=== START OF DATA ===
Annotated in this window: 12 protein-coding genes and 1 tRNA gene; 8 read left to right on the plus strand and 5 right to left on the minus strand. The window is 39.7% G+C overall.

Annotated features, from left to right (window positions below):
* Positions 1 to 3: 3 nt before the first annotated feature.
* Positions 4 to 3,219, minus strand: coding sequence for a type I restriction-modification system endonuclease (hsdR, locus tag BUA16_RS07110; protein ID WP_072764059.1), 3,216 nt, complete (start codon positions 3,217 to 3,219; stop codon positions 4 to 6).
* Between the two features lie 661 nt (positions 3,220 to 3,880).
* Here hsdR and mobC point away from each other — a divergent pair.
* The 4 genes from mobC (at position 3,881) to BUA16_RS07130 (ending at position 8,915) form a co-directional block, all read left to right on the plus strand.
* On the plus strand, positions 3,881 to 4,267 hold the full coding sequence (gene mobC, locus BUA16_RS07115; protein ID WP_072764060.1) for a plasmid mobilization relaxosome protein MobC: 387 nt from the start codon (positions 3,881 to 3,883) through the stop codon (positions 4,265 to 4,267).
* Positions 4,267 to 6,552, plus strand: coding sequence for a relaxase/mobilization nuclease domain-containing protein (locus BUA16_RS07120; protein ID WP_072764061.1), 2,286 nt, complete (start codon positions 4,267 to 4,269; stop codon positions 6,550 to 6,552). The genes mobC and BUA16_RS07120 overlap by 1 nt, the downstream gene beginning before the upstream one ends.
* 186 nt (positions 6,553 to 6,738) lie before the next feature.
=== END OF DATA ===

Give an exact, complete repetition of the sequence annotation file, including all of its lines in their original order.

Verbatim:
Annotated in this window: 12 protein-coding genes and 1 tRNA gene; 8 read left to right on the plus strand and 5 right to left on the minus strand. The window is 39.7% G+C overall.

Annotated features, from left to right (window positions below):
* Positions 1 to 3: 3 nt before the first annotated feature.
* Positions 4 to 3,219, minus strand: coding sequence for a type I restriction-modification system endonuclease (hsdR, locus tag BUA16_RS07110; protein ID WP_072764059.1), 3,216 nt, complete (start codon positions 3,217 to 3,219; stop codon positions 4 to 6).
* Between the two features lie 661 nt (positions 3,220 to 3,880).
* Here hsdR and mobC point away from each other — a divergent pair.
* The 4 genes from mobC (at position 3,881) to BUA16_RS07130 (ending at position 8,915) form a co-directional block, all read left to right on the plus strand.
* On the plus strand, positions 3,881 to 4,267 hold the full coding sequence (gene mobC, locus BUA16_RS07115; protein ID WP_072764060.1) for a plasmid mobilization relaxosome protein MobC: 387 nt from the start codon (positions 3,881 to 3,883) through the stop codon (positions 4,265 to 4,267).
* Positions 4,267 to 6,552, plus strand: coding sequence for a relaxase/mobilization nuclease domain-containing protein (locus BUA16_RS07120; protein ID WP_072764061.1), 2,286 nt, complete (start codon positions 4,267 to 4,269; stop codon positions 6,550 to 6,552). The genes mobC and BUA16_RS07120 overlap by 1 nt, the downstream gene beginning before the upstream one ends.
* 186 nt (positions 6,553 to 6,738) lie before the next feature.